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Kindle Fire is further proof the e-commerce giant will purchase



, according to analysts.

Amazon launched the tablet at a conference in New York on Wednesday, creating a stir with its low price of $199. The device is being used as a way for Amazon to market its digital content, include its Prime Instant Video service.

Amazon is offering a 30-day free trial to Amazon Prime to those who purchase the device. The Amazon Prime membership, which typically costs $79 a year, provides free shipping on all Amazon purchases and access to more than 11,000 streaming videos.

The company has been beefing up its streaming content library, most recently striking a deal with Fox for its movies and television shows.

While Wedbush analyst Michael Pachter said he doesn't see the tablet as a huge threat to Netflix, he does believe it makes an acquisition of the company by Amazon more likely.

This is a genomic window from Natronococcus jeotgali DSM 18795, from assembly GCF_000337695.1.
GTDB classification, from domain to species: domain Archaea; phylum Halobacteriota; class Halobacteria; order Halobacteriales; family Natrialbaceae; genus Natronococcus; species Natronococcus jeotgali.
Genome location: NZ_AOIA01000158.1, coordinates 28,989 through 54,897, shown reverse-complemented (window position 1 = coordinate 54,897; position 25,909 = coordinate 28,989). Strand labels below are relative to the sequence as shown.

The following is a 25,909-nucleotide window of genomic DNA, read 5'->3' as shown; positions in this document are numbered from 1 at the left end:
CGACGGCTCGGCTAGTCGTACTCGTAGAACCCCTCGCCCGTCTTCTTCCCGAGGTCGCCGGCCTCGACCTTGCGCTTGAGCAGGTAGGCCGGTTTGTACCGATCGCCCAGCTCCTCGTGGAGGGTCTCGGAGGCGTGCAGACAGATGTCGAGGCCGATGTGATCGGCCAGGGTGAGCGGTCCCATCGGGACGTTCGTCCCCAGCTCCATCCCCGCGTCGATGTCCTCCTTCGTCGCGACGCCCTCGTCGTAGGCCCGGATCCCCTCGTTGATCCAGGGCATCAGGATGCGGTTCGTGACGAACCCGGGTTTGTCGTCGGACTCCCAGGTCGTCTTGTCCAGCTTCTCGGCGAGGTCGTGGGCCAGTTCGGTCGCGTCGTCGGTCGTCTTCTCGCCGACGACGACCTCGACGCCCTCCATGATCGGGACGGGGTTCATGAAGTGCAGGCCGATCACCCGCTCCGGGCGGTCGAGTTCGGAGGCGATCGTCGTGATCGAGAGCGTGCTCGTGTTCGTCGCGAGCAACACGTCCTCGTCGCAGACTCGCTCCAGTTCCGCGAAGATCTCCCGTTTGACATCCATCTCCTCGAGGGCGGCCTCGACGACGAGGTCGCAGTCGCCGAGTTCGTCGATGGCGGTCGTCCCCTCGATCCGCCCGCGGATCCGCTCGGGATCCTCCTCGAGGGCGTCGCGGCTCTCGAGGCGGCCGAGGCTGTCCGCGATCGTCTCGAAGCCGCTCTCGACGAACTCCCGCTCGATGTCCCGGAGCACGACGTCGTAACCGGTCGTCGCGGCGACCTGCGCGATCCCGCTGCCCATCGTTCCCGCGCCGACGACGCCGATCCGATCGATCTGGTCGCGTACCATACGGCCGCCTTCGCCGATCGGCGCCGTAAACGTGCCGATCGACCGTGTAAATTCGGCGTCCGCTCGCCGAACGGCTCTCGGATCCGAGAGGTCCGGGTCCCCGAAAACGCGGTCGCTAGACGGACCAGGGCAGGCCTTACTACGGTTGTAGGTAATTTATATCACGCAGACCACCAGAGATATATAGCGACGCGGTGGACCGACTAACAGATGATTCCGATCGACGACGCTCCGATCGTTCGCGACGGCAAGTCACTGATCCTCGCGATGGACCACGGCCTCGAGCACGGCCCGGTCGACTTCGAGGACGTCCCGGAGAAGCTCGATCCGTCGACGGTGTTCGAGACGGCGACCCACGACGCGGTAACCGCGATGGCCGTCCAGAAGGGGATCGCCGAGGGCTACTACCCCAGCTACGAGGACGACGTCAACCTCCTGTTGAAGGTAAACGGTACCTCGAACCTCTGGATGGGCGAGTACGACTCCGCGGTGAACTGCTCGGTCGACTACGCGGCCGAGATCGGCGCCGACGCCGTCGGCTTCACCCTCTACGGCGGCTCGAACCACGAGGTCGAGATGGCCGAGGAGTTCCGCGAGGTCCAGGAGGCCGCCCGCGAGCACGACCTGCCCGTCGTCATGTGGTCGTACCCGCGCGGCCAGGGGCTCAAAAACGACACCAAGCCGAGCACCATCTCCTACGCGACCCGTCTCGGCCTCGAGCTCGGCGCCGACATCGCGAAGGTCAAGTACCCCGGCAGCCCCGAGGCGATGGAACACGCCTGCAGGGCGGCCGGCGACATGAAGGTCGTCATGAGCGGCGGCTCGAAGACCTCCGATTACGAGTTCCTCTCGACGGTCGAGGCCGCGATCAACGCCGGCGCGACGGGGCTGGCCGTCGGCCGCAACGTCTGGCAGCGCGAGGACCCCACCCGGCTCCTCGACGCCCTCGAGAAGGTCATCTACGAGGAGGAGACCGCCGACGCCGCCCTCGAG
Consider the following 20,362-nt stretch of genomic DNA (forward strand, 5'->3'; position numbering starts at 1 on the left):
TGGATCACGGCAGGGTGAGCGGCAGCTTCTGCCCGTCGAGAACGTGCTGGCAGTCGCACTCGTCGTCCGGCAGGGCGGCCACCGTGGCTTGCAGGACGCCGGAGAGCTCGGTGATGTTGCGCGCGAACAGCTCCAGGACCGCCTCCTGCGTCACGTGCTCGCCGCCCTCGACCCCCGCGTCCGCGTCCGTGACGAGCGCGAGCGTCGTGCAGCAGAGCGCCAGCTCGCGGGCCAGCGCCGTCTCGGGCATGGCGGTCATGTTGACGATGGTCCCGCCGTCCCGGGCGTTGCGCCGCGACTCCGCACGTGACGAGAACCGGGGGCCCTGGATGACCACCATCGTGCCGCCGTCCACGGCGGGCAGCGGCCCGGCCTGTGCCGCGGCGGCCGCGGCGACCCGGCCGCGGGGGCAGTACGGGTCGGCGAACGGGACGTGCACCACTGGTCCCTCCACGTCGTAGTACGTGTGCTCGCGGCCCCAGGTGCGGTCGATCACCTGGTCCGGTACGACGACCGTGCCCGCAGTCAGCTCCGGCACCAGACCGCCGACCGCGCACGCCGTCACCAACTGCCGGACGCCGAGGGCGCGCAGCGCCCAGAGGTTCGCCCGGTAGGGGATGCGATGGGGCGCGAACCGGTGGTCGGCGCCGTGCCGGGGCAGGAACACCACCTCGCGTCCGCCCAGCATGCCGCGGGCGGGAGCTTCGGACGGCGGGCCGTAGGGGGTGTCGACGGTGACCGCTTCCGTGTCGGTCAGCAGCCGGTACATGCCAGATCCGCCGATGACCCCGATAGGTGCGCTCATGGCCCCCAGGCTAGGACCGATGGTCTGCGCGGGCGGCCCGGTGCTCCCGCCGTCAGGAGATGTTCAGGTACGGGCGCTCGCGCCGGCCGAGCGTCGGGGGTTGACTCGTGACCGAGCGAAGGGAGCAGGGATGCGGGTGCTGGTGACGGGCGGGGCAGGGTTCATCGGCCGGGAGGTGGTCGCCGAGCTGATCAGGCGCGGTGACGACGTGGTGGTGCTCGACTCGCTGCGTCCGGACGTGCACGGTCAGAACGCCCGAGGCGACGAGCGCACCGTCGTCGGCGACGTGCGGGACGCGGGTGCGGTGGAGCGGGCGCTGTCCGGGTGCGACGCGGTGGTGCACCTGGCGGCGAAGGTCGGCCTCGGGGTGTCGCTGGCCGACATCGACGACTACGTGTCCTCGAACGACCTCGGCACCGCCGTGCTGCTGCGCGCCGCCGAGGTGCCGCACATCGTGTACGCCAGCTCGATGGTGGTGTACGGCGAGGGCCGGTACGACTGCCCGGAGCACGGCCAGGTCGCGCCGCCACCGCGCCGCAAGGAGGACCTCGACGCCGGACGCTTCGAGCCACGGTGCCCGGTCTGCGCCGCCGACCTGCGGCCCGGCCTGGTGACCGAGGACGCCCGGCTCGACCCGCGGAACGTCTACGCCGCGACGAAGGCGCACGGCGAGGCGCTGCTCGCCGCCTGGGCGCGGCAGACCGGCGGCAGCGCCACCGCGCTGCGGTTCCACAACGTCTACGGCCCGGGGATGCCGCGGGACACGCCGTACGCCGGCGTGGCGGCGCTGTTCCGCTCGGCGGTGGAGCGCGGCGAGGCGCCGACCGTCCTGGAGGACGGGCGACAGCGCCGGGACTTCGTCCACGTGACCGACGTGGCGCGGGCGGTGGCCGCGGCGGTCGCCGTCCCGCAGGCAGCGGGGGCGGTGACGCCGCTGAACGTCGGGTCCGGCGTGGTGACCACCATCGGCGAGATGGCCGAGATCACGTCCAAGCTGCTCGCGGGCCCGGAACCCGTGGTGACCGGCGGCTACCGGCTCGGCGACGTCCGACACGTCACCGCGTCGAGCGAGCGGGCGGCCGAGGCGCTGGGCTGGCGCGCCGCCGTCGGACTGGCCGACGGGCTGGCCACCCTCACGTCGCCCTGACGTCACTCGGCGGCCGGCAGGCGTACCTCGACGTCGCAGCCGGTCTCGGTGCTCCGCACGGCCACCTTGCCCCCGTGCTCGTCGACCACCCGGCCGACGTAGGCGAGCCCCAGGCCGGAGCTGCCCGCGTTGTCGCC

"In our view, Amazon has always wanted to be in the streaming business, and has been constrained from buying Netflix due to tax considerations," Pachter wrote in a note last week.

"Netflix streaming has current content deals that provide it with access to movie content during the premium cable TV window, and Amazon has the financial resources to secure additional streaming rights, including Starz content," Pachter wrote. "Netflix's financial flexibility is quite limited, while Amazon's is virtually unlimited."

Collins Stewart analyst Mayuresh Masurekar agreed.

"We believe the tablet launch and the integration of Amazon's e-books, digital music and digital movie offerings with the tablet indicate accelerating pace of innovation at Amazon to stay ahead of the secular shift to digital format. We believe there is a high likelihood that Amazon will: 1) launch a 10-inch tablet priced below $300 in early 2012, and 2) purchase the streaming business of Netflix," the analyst said.

-- Reported by Jeanine Poggi in New York.

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